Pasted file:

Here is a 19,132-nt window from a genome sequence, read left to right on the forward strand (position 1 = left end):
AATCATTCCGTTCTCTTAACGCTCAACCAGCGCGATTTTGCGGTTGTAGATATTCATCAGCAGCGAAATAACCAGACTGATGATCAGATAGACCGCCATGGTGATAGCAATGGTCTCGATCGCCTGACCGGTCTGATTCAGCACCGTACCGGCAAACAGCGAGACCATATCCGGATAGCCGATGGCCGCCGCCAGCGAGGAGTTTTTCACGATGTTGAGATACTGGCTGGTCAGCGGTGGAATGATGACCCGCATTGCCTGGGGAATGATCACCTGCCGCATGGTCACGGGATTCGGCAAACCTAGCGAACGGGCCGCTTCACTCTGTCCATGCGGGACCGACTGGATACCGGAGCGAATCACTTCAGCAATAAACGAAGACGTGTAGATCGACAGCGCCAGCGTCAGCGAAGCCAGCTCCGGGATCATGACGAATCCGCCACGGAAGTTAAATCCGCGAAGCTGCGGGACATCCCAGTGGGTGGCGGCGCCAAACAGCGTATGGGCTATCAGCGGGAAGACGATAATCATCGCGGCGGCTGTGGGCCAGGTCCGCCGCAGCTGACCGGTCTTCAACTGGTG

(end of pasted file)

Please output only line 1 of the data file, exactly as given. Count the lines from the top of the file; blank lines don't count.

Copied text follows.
Here is a 19,132-nt window from a genome sequence, read left to right on the forward strand (position 1 = left end):